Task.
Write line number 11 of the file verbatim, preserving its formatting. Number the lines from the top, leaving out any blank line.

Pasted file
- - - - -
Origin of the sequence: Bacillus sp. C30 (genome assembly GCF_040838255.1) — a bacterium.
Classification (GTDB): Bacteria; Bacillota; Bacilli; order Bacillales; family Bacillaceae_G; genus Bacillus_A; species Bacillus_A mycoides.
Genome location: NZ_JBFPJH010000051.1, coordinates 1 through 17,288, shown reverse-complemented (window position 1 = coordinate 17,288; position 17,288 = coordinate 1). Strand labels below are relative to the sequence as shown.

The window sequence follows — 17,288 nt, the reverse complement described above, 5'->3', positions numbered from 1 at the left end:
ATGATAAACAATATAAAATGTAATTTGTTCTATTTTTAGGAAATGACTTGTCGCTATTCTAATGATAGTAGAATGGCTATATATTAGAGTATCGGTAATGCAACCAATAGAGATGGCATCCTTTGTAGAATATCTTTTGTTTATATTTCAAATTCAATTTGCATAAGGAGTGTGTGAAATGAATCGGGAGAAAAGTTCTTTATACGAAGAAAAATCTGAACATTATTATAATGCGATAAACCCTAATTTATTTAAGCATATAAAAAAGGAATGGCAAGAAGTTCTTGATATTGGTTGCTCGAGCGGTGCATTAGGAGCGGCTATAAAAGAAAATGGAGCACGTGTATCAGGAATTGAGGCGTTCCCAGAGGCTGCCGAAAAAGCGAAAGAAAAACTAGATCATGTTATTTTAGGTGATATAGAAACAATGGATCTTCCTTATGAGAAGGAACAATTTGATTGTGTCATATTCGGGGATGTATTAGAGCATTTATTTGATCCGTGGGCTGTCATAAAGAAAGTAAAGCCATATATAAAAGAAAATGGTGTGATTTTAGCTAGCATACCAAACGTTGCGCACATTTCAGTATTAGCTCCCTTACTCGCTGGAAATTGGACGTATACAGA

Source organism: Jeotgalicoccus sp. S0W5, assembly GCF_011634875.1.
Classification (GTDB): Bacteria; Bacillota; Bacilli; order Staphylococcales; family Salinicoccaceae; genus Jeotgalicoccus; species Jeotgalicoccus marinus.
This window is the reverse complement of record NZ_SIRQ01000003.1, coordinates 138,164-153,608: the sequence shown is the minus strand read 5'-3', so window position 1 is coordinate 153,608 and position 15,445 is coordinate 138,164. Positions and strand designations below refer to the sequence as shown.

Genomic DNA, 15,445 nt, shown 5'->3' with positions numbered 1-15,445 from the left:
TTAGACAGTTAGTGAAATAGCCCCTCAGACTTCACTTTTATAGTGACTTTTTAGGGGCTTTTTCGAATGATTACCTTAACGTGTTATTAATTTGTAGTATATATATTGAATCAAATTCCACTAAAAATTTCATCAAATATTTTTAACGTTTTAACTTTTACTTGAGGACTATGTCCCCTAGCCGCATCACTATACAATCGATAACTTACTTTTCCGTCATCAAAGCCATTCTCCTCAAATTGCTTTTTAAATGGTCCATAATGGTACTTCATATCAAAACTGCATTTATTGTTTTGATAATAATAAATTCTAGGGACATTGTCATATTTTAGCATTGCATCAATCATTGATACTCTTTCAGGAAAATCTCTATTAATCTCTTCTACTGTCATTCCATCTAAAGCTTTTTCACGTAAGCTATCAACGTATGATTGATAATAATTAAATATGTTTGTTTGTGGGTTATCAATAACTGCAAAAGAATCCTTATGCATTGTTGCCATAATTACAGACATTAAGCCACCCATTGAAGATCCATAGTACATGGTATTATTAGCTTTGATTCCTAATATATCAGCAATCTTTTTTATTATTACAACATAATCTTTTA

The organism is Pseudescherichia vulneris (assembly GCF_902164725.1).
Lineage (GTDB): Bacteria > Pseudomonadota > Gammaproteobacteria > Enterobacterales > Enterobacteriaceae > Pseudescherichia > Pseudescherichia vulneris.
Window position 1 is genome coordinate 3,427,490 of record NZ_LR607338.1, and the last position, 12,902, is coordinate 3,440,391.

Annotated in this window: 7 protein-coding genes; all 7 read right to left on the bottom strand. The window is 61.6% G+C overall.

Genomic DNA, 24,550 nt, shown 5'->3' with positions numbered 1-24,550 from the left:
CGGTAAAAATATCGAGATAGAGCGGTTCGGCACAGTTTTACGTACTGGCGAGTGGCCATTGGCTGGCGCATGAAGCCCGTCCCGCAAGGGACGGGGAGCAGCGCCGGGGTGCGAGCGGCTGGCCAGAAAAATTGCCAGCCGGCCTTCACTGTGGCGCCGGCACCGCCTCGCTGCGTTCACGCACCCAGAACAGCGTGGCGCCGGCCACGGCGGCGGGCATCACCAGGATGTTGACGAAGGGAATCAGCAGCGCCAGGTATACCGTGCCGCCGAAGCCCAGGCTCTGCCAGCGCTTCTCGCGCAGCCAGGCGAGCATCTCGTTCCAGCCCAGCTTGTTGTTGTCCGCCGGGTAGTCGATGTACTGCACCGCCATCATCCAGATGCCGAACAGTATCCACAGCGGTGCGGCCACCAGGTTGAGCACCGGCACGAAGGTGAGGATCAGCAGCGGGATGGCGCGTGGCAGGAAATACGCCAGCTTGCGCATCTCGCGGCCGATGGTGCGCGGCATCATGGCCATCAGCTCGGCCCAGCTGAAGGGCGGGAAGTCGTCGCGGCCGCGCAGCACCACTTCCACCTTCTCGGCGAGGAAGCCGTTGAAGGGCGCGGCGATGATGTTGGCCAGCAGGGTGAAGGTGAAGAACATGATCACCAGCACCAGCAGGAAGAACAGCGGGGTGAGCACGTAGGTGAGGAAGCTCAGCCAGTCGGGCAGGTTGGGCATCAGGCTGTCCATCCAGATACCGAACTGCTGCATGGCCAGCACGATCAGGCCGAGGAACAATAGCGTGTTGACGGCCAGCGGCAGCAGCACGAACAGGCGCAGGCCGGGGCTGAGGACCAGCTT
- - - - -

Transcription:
The organism is Pseudescherichia vulneris (assembly GCF_902164725.1).